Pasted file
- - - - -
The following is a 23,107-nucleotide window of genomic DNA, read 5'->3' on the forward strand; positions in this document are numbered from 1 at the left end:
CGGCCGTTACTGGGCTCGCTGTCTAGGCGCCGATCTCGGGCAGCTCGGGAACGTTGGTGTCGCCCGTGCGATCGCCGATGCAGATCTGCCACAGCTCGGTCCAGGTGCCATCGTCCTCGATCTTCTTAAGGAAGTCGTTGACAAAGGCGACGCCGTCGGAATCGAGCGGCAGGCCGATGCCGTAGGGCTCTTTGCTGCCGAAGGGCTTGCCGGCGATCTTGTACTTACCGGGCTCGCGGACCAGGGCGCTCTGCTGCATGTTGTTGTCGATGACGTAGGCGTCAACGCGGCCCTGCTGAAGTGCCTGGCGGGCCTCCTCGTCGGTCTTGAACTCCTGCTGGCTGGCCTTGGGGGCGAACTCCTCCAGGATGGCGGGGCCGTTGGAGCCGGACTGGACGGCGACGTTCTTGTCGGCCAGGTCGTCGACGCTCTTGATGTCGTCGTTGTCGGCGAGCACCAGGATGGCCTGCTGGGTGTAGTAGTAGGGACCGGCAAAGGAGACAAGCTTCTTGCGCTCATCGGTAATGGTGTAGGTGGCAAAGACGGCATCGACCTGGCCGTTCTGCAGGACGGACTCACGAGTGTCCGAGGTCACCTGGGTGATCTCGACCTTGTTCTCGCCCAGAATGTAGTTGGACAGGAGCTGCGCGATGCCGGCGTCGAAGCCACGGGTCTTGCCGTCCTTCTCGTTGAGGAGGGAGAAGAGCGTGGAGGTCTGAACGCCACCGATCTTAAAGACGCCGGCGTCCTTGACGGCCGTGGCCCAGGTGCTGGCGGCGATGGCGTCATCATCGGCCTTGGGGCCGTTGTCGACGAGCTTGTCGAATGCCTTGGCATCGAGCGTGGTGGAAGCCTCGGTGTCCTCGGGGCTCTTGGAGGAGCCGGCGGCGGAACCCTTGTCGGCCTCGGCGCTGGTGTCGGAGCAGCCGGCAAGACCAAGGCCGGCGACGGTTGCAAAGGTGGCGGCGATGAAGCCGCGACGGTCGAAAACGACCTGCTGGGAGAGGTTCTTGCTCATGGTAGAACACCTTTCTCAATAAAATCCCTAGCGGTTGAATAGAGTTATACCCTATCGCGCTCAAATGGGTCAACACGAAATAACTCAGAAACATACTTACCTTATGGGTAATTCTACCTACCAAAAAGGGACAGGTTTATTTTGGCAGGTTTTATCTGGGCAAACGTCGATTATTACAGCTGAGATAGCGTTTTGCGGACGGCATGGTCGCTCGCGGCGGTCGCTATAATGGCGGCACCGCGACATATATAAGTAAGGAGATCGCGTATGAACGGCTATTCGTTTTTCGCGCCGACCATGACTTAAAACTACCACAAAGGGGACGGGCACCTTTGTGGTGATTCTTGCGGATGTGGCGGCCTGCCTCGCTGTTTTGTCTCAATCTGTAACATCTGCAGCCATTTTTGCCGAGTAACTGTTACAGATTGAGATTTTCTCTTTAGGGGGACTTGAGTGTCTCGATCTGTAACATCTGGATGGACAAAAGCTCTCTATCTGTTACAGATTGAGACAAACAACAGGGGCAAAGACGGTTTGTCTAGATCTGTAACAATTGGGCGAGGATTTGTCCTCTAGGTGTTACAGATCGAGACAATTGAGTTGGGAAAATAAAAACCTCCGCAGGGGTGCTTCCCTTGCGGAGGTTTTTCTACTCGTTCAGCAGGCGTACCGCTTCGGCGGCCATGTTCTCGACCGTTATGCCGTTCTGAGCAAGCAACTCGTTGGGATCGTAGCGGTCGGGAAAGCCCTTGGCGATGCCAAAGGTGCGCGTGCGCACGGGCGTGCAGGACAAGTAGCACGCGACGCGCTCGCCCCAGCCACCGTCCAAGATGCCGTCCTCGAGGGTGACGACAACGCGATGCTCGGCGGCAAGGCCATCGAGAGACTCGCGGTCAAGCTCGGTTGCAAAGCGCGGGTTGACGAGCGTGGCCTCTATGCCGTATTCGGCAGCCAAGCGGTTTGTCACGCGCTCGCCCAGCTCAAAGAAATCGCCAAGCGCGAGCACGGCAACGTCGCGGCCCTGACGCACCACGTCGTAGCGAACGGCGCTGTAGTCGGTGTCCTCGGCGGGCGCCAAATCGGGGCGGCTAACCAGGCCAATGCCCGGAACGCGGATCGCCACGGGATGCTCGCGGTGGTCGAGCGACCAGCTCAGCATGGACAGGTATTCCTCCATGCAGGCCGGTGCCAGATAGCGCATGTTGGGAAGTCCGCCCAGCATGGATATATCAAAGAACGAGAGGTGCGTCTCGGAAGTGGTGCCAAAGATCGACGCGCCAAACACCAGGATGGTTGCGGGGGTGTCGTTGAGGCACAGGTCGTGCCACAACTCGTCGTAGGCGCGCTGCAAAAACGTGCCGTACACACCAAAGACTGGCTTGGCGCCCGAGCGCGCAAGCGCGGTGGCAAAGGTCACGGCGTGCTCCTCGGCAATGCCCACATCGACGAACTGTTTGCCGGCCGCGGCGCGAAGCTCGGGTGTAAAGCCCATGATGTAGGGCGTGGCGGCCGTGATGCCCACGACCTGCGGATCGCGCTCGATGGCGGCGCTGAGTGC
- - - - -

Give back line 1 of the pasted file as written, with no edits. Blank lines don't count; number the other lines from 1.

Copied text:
The following is a 23,107-nucleotide window of genomic DNA, read 5'->3' on the forward strand; positions in this document are numbered from 1 at the left end: